The French Archbishop of Cambrai and pedagogue François Fénelon (1651-1715), was the tutor of the grandson of Louis XIV. Based on his classical education, he wrote the pedagogical books Education of Girls and The Adventures of Telemachus, The Son of Ulysses. This paper seeks to examine, according to the historical method of analysis, how the moral value and didactic spirit of these literary pieces influenced the European philosophical and pedagogical thinking, they contributed to the cultivation of moral values among young people and they are classical references for the achievement of children’s well-being.
Being both priest and pedagogue, Fénelon considered that education is key to welfare and he encouraged the cultivation of moral virtue. His contribution to the philosophy of education is worthwhile, since, in his book Education of Girls, he suggested the need to educate all children, irrespective of gender or social status, in order to obtain the best possible social behavior and to cultivate good characters. Moreover, he put forward his arguments for educating girls and he achieved to make their education a social need.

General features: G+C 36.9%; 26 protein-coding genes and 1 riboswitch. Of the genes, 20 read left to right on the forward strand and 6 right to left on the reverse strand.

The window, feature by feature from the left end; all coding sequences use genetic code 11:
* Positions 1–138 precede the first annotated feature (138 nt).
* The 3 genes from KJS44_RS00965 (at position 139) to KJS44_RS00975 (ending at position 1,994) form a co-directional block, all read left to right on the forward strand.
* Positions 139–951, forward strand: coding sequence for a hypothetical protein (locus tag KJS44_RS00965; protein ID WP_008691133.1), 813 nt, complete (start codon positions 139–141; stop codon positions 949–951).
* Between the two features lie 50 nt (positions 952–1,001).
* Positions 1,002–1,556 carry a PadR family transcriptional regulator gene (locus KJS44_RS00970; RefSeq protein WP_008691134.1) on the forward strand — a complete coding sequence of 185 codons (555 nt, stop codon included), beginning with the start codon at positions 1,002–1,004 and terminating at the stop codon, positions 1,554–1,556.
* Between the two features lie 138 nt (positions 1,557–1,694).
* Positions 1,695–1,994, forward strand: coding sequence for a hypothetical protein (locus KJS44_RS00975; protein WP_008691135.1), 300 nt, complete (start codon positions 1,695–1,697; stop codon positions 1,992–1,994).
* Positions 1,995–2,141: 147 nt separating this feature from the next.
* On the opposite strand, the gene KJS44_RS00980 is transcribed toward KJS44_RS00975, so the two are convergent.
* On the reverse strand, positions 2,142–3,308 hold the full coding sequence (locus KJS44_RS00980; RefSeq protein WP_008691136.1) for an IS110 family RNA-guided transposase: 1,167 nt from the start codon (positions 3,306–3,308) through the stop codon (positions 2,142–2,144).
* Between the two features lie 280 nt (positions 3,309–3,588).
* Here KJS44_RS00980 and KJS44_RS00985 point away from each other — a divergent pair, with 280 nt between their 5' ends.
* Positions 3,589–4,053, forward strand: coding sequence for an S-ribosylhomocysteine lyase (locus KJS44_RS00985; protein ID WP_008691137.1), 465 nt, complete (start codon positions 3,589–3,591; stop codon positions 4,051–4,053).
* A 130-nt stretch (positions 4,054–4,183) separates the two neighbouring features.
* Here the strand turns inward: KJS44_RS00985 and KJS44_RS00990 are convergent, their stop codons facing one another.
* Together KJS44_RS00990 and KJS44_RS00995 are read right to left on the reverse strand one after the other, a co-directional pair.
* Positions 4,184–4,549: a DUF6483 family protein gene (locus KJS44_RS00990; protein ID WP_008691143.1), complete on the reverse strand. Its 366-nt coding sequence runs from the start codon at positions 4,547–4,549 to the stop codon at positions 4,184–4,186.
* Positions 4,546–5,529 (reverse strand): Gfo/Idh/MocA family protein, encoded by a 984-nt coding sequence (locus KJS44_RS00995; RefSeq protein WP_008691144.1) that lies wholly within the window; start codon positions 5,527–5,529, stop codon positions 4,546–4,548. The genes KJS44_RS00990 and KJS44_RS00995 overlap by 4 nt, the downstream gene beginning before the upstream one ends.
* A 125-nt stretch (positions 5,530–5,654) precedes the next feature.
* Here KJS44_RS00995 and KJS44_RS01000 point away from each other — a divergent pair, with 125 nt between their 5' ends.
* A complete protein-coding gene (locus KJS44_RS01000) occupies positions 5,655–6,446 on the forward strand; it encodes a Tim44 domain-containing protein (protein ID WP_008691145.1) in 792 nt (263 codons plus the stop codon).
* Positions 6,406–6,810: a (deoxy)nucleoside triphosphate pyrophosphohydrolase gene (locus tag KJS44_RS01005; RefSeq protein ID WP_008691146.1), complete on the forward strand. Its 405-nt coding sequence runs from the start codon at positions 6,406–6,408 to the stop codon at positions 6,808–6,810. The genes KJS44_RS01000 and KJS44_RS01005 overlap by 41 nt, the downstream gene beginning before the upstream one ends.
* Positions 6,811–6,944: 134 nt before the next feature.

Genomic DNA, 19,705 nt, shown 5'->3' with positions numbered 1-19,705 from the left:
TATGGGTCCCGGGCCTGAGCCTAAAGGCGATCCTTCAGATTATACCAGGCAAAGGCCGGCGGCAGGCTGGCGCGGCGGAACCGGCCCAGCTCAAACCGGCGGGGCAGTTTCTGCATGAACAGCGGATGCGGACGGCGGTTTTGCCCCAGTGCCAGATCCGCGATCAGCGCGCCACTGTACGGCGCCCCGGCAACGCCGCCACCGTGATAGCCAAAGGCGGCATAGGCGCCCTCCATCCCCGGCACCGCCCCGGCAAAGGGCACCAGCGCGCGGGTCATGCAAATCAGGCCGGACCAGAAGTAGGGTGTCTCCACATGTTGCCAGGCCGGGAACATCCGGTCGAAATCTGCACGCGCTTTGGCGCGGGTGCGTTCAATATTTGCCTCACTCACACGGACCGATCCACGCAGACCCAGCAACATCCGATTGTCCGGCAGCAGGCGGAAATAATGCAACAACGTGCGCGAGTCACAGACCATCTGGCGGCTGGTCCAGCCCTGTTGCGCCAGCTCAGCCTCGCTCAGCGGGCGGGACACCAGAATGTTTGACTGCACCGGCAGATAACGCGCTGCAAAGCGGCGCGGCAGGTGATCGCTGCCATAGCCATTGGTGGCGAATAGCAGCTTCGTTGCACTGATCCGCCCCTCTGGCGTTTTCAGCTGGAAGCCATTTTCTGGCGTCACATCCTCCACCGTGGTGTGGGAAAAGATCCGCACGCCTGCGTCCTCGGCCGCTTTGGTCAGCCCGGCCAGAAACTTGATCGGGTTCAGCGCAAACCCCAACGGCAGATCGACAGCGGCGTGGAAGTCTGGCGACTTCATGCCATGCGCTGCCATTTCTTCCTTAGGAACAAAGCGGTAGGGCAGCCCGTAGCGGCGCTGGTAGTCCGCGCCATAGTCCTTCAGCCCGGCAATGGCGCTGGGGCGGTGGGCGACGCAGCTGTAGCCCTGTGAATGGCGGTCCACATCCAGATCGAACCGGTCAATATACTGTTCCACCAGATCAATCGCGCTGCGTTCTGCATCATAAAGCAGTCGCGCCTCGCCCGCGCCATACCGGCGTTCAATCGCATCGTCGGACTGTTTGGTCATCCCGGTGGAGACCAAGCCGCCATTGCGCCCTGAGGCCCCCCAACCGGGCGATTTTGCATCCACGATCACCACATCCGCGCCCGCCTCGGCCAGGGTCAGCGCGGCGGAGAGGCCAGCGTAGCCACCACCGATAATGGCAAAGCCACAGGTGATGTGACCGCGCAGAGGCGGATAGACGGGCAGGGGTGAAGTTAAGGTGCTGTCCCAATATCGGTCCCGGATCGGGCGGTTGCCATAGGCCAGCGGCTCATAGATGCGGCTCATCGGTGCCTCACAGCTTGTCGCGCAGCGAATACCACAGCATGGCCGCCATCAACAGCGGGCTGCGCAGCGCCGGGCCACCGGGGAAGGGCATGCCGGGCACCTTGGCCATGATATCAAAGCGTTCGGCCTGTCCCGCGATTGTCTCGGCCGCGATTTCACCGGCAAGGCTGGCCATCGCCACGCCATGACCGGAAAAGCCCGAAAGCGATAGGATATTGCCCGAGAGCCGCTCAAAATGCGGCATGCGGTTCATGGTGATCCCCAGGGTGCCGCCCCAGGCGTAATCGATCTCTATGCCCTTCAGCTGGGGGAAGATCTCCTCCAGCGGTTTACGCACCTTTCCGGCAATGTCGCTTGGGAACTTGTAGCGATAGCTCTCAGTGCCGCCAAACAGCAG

In The Adventures of Telemachus, The Son of Ulysses Fénelon prepared an action plan to help the Duke of Burgundy and throne successor get the moral training that a prince ought to take according to his beliefs. He codified instructions that would affect the personality and behavior of the prince, teaching him the devaluation of human weaknesses in order to lead him to higher spiritual level. Although Fénelon wrote this book for his student, it was welcomed throughout Europe. He promoted humanitarian education as means of prosperity, when education was not institutionalized and children did not have recognized rights yet. The aim of this presentation is to show that Fénelon’s ideas on education and moral cultivation of children contribute to their welfare; ideas which are still valid.